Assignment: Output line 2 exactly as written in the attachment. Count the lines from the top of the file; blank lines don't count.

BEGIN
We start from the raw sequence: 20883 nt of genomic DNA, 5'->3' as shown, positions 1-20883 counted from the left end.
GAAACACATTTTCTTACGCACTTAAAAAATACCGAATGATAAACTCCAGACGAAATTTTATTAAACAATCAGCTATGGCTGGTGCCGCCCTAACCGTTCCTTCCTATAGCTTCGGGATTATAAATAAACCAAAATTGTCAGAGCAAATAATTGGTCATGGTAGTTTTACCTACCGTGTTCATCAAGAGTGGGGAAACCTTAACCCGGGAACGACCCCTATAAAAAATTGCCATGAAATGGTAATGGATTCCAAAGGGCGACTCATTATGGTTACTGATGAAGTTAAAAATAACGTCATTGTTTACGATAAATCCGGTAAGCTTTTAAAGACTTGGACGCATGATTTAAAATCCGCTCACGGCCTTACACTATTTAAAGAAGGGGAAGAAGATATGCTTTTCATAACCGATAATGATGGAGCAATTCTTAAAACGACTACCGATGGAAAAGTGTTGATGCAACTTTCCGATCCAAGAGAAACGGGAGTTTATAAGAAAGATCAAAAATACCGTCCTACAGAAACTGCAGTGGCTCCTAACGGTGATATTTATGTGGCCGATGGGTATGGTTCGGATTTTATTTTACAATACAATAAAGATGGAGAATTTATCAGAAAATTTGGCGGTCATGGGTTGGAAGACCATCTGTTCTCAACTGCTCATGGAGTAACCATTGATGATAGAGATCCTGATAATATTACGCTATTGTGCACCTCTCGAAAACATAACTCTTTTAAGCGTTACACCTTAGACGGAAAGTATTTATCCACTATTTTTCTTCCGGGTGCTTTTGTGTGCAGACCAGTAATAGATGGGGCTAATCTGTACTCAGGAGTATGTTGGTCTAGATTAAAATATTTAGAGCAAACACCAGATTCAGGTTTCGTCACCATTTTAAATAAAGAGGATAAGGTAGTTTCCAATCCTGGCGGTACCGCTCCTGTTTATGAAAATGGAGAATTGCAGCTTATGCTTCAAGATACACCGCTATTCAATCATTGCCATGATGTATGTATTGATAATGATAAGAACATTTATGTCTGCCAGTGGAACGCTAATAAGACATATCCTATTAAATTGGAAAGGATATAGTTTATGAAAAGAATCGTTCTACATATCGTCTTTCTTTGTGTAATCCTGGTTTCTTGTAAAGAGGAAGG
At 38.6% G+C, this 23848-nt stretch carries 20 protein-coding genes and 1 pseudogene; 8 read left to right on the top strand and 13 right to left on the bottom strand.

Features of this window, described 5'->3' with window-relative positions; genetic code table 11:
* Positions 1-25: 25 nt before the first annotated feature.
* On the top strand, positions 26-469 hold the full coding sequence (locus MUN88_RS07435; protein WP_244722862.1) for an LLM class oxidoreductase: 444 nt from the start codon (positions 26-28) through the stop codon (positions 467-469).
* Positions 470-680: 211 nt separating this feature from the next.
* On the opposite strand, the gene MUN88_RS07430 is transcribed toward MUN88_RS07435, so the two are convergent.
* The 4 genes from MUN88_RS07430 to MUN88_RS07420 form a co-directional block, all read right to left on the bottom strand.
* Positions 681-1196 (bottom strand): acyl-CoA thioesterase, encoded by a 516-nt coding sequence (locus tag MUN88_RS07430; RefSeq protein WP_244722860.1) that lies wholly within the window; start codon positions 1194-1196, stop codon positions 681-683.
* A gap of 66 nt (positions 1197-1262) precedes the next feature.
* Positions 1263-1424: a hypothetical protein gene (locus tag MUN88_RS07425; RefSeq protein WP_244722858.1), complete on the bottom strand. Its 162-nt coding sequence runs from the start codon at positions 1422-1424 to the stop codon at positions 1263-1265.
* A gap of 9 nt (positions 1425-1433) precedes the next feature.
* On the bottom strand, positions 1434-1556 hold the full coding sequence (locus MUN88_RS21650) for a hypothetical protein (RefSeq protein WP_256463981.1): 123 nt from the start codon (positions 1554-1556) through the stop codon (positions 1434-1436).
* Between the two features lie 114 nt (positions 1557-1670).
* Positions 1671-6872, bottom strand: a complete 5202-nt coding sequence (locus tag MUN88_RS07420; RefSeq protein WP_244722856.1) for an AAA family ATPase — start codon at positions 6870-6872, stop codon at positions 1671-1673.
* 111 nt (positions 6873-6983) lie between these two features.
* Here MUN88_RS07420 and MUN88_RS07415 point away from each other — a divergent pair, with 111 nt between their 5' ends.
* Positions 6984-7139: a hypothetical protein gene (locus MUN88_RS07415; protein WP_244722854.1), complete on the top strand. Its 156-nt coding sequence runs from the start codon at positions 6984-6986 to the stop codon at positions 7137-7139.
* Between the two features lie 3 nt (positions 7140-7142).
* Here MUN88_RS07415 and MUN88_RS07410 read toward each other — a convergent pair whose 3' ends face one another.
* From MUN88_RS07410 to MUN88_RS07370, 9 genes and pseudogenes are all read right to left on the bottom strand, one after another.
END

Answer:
GAAACACATTTTCTTACGCACTTAAAAAATACCGAATGATAAACTCCAGACGAAATTTTATTAAACAATCAGCTATGGCTGGTGCCGCCCTAACCGTTCCTTCCTATAGCTTCGGGATTATAAATAAACCAAAATTGTCAGAGCAAATAATTGGTCATGGTAGTTTTACCTACCGTGTTCATCAAGAGTGGGGAAACCTTAACCCGGGAACGACCCCTATAAAAAATTGCCATGAAATGGTAATGGATTCCAAAGGGCGACTCATTATGGTTACTGATGAAGTTAAAAATAACGTCATTGTTTACGATAAATCCGGTAAGCTTTTAAAGACTTGGACGCATGATTTAAAATCCGCTCACGGCCTTACACTATTTAAAGAAGGGGAAGAAGATATGCTTTTCATAACCGATAATGATGGAGCAATTCTTAAAACGACTACCGATGGAAAAGTGTTGATGCAACTTTCCGATCCAAGAGAAACGGGAGTTTATAAGAAAGATCAAAAATACCGTCCTACAGAAACTGCAGTGGCTCCTAACGGTGATATTTATGTGGCCGATGGGTATGGTTCGGATTTTATTTTACAATACAATAAAGATGGAGAATTTATCAGAAAATTTGGCGGTCATGGGTTGGAAGACCATCTGTTCTCAACTGCTCATGGAGTAACCATTGATGATAGAGATCCTGATAATATTACGCTATTGTGCACCTCTCGAAAACATAACTCTTTTAAGCGTTACACCTTAGACGGAAAGTATTTATCCACTATTTTTCTTCCGGGTGCTTTTGTGTGCAGACCAGTAATAGATGGGGCTAATCTGTACTCAGGAGTATGTTGGTCTAGATTAAAATATTTAGAGCAAACACCAGATTCAGGTTTCGTCACCATTTTAAATAAAGAGGATAAGGTAGTTTCCAATCCTGGCGGTACCGCTCCTGTTTATGAAAATGGAGAATTGCAGCTTATGCTTCAAGATACACCGCTATTCAATCATTGCCATGATGTATGTATTGATAATGATAAGAACATTTATGTCTGCCAGTGGAACGCTAATAAGACATATCCTATTAAATTGGAAAGGATATAGTTTATGAAAAGAATCGTTCTACATATCGTCTTTCTTTGTGTAATCCTGGTTTCTTGTAAAGAGGAAGG